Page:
Beds bugs at Hennepin County Medical Center? It’s gotta be the patient’s fault.


Amy Van Blaricum knows bed bugs when she sees them.

Eight years ago, her Uptown apartment was overrun. Their bites itched and swelled. She would feel them crawl over her skin and find their bodies on the floor. It took hundreds of dollars worth of pest control to get the infestation under wraps.

The 37-year-old didn’t see another bed bug until Wednesday, when she went to the Hennepin County Medical Center’s 701 Park Ave. emergency room to get some x-rays after slipping on the ice and mangling her back. Five minutes into her stay, Van Blaricum says, two bed bugs crawled onto her from the hospital bed.

She swept them off and called a nurse, who jarred one of the bugs for testing. It was a verified bed bug.

But hospital staff immediately tried to blame Van Blaricum for the infestation, she says. They entered her room wearing hazmat suits, accusing her of bringing them into HCMC. They told her to shower in a decontamination room stocked with bins of bed bug safety equipment, and put her clothes in a bag to take home. A bug sniffing dog scouted every room she entered.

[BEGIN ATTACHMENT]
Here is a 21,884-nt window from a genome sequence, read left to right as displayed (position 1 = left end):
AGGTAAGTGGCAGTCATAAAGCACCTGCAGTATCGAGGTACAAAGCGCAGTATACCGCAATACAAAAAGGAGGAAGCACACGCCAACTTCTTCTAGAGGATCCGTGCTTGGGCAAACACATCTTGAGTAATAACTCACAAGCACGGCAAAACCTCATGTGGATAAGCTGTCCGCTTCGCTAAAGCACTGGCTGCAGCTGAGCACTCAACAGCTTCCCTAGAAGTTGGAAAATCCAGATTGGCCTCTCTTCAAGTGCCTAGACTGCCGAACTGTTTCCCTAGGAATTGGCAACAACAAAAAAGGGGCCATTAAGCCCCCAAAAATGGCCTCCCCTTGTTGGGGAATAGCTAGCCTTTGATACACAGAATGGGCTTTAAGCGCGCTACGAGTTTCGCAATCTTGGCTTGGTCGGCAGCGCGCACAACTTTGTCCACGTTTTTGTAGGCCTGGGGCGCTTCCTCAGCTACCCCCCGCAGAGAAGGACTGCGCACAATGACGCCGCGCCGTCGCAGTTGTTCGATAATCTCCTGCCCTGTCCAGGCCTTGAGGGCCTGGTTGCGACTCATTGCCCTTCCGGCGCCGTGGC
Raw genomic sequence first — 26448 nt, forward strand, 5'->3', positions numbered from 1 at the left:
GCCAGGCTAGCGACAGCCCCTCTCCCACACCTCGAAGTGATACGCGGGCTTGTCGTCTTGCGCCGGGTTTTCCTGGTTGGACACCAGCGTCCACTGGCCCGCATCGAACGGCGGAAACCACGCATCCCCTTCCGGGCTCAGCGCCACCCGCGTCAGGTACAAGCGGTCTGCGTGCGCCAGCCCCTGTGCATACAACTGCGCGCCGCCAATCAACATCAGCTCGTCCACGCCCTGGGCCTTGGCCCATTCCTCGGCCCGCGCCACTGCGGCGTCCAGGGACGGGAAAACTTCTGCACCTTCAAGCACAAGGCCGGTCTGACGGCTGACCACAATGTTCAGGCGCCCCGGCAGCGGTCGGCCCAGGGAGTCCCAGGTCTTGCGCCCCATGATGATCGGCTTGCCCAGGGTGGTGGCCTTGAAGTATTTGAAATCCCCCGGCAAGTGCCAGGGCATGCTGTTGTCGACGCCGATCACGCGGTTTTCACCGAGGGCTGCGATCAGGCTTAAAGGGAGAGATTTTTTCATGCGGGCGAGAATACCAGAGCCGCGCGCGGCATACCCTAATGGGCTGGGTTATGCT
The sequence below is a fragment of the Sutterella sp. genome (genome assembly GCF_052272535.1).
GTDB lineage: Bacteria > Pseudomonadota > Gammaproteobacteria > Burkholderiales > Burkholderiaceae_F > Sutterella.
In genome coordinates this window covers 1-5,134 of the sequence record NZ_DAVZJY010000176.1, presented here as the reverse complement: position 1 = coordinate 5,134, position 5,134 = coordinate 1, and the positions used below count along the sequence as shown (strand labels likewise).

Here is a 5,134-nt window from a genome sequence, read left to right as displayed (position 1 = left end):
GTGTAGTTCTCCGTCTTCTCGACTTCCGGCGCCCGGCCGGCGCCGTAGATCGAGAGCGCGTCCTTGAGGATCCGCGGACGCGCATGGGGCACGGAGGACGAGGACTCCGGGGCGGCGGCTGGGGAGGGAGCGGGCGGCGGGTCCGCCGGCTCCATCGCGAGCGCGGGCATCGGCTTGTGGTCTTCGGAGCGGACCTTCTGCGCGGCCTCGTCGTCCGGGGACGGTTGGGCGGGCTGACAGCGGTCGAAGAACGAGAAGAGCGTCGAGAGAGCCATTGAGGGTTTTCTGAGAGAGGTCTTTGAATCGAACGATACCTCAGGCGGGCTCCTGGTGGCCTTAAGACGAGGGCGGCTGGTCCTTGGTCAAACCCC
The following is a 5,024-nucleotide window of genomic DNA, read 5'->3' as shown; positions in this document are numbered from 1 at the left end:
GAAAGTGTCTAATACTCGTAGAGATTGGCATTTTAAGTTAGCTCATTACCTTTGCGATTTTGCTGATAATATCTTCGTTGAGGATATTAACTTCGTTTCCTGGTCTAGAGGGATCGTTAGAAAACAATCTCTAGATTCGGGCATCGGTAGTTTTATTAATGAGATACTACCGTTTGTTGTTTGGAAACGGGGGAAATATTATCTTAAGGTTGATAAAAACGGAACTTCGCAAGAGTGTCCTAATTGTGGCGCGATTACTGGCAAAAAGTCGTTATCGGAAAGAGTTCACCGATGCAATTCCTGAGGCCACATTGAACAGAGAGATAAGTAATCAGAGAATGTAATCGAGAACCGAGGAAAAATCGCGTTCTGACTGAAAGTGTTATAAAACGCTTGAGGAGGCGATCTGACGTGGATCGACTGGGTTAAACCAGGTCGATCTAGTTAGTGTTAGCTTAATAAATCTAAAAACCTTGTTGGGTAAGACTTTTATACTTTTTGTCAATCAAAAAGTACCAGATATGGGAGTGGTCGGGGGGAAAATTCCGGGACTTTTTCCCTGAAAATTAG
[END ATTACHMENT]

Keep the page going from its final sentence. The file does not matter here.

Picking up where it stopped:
Van Blaricum says she refused to go home with freshly infested clothes. She explained that she hadn’t seen any sign of bed bugs in her apartment — no bites, no eggs, no feces — and that it was likely the hospital that had an outbreak.

They said, ‘You can’t prove that,’” Van Blaricum recalls. “Every step of the way they seemed to repeat talking points, like they’d all been trained to never admit there’s an outbreak, to deny all responsibility. They wouldn’t even admit it could have been me, or it could have been them.”

Christine Hill, HCMC spokeswoman, denied the medical center has ever had an infestation.

HCMC contracts with a pest control company that responds to every positive identification of a bed bug. Most of the time, the inspection finds no further evidence of bed bugs other than the bug that prompted the call to the company, Hill says.

“It was messed up,” Van Blaricum says. “Before I left, I said, ‘I haven’t seen any signs of bugs at my home or on me, but five minutes on your hospital bed and they’re all over me.’ People should know if they go there they can get bed bugs, which can be something difficult for sick or disabled people to combat once taken home.”

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